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The Low Carbon Economy Ltd

18 Feb 2011 10:02:06

Low carbon energy 'likely to present savings by 2020'



Low carbon energy 'likely to present savings by 2020'
Low carbon energy will present savings for consumers in 2020 if the price of a barrel of oil averages out at $100 (£62).

Energy and climate change secretary Chris Huhne was speaking at a conference at the Royal Geographical Society when he made the claims surrounding the break-even point, the Guardian reported.

Mr Huhne said if the price sits at around $80 a barrel Brits will pay one percent more on their energy bills in 2020.

However, he added: "At the oil price reached this month - $100 a barrel or more – consumers will pay less through the low carbon energy policies than they would pay for fossil fuel policies."

The US administration was said to believe the price will sit at $108 in 2020.

Mr Huhne outlined a number of changes to encourage low carbon energy generation late last year, which some claimed could lead to price rises for consumers.

Research from uSwitch claimed the measures will require investment from energy companies which could increase energy bills by more than £500 a year.  ADNFCR-1235-ID-800413657-ADNFCR


Discussion Thread  

25 Feb 2011

WE ARE ABOVE $100 A BARREL NOW WITH BRENT CRUDE AND NOT FAR OFF WITH WTI !!?? SEE http://www.oil-price.net/


SimHull wrote:

01 Mar 2011

Oh what a nonsense Mr Huhne. As you will appreciate Oil is a scarce commodity and its demand far outweighs any thoughts of its price going down to US $ 80 a bbl. isn’t it nearer to US $105 at the current time already? Yes this may be a spike in the value but the reality is that the trend is still upwards.

One of the issues the World (and not just the EU or the UK) needs to contend with is the fact that with the PRC (People's republic of China) and the RofI (Republic of India) intending to develop a thriving industry of personal vehicles for transport is that the demand for fuels in their transport will create a surge in demand the likes of which will surpass the existing use. Imagine as they say that if they produce 1 car per 5 persons in the populous that for the PRC alone in 2025 this will be 350+ million cars and in the RofI that will be an equivalent number. Now add to that all the other developing countries, Brazil Indonesia Russia Pakistan and now put that in to perspective. It means that the World will need to develop a new Oil Source equivalent to the whole of the existing Middle East and Africa put together by the same time just to meet this new fuel for transport needs. And with the Saudi Arabian UAE Kuwait and other North African and Iran oil fields being depleted by this time the potential to source these new sources of oil is - Pie in the Sky!

What is needed is a rethink and the moves for transportation fuels derived from renewable sources can and will be there to support that. Forget about Electric cars and Hydrogen Cars for they are around but they cannot provide the 1,200 million vehicles or more extra to those that are around at this time. We are going to use the I-C (Internal combustion) engine for at least 30 and more likely 50 years. We can provide fuels for these as Gas or Liquids but the dominant source will be liquid. Making them from Renewable Sources as currently being developed using food crops is just not on. It is forcing prices of food-stuffs up and adds to food-price inflation. We have the use of non-food sources in waste and these systems as being developed in Yorkshire by Mytum and Selby Recycling with Genesyst Auk holds out an easy solution which it is understood will be built in two locations at South Milford and Goole. From the press it appears that these developments will be scheduled to produce over 250 million litres of Bioethanol from Biomass reclaimed from Waste sources. It is also evident from the same press in the EU that similar plants are being progressed by Genesyst in Malta and Holland and in the wider Mediterranean area. When you read these articles it is so evident that the need is to develop a local production alternative for transport fuels that avoids either the importation of oil or as we are now seeing the importation of Bioethanol from Brazil or the USA or India.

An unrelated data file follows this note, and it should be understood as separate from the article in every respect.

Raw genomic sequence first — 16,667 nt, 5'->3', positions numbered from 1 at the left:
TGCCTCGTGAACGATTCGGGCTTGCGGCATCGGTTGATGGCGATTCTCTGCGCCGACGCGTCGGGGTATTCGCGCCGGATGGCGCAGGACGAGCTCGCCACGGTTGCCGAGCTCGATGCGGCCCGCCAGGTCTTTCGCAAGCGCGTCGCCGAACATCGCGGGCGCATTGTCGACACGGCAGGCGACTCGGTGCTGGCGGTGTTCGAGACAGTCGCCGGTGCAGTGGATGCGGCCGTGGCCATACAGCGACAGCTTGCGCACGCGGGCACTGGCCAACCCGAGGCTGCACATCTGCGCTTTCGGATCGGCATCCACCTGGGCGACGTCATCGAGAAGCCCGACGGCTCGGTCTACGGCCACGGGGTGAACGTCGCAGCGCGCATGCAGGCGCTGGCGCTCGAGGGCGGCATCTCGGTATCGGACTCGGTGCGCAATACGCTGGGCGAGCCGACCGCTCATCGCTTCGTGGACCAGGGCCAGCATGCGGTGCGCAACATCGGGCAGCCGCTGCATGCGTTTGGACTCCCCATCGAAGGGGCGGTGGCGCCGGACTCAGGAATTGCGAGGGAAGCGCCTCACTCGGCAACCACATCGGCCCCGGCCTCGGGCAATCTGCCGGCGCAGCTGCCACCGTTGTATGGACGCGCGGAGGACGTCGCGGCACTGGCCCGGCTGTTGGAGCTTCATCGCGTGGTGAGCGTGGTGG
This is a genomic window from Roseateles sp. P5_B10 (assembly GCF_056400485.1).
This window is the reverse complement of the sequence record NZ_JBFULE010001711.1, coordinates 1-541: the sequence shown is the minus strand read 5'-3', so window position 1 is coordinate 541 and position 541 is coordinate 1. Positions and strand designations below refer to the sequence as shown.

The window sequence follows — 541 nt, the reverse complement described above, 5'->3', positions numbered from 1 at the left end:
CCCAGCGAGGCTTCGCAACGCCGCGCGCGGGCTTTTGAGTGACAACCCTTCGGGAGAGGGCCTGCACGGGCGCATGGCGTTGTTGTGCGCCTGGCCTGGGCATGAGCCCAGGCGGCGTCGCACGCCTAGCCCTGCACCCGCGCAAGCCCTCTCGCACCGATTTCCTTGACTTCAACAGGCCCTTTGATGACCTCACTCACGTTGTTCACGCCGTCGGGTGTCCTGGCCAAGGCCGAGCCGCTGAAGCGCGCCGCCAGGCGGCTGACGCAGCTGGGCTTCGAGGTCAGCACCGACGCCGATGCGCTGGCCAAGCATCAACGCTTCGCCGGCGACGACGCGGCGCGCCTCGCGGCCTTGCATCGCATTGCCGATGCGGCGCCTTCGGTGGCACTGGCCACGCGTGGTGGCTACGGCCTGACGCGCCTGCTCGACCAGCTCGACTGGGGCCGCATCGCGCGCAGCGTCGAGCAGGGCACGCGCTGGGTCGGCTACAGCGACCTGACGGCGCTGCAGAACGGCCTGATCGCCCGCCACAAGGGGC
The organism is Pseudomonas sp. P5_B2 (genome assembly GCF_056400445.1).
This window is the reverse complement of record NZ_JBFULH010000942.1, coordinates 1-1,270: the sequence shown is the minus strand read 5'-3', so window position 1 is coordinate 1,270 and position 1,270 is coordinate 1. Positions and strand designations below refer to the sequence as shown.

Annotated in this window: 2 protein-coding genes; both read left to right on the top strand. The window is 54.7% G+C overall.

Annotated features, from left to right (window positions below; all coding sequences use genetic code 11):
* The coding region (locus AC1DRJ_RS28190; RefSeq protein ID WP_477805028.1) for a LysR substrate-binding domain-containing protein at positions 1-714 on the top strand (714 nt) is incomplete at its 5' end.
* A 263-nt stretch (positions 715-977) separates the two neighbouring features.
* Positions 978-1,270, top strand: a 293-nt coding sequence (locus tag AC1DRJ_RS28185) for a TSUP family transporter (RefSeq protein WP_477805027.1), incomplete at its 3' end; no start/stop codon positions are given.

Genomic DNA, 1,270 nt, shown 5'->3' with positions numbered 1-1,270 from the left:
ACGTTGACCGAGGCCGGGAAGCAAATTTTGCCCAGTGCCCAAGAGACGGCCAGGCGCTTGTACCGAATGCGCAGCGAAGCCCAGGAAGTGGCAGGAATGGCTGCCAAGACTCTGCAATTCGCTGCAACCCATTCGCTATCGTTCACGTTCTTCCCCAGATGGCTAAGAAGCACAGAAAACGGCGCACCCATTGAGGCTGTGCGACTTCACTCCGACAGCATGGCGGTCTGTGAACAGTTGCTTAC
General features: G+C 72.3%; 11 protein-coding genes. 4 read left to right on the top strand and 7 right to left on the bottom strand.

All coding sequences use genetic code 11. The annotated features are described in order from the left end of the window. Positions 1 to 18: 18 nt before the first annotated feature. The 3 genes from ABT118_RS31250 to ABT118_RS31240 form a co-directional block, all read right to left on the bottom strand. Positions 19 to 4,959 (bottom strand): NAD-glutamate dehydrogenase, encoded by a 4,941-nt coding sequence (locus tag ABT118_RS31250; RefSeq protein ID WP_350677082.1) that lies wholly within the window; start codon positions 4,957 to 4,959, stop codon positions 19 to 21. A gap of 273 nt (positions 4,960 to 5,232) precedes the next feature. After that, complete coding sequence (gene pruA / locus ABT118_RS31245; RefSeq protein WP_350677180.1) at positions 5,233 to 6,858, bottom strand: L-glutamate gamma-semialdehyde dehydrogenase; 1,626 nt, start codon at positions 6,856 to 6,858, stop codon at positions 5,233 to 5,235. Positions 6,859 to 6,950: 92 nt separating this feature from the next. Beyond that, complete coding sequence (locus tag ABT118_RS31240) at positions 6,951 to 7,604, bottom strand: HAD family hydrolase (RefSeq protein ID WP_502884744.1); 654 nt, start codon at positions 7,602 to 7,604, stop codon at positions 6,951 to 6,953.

What we need is for this Government and its ministers such as Mr Huhne to really think beyond the barrel here for it isn't CCS that is the issue it is fuels for transport. As it is with the price of oil reaching an expected US $120-00 a bbl by 2015 the fuel prices that the people will be forced to pay across the EU will reach €2-40 a litre (£2-00 a litre) very quickly.....possibly even higher at €3-60/£3-00 per litre if the price of oil reaches US $160-00 a bbl by 2017 (as currently projected!) It is possible to make Bioethanol economically from Biomass obtained within the EU for even the DG TREN (Directorate General Transport and Energy) have said that this is a reality. What is not being supported by the UK Government is this more pressing need to go for this biofuel route at the expense of the CCS folly. There would be more credence to the issue if instead of throwing money at this sector of the industry it would do the same for the transport fuels directly as is being developed in Yorkshire with the Mytum and Selby Genesyst plants. The public is not looking for too much here just a reasoned expenditure of their money and then for real returns. The CCS will never deliver any such benefits to them.




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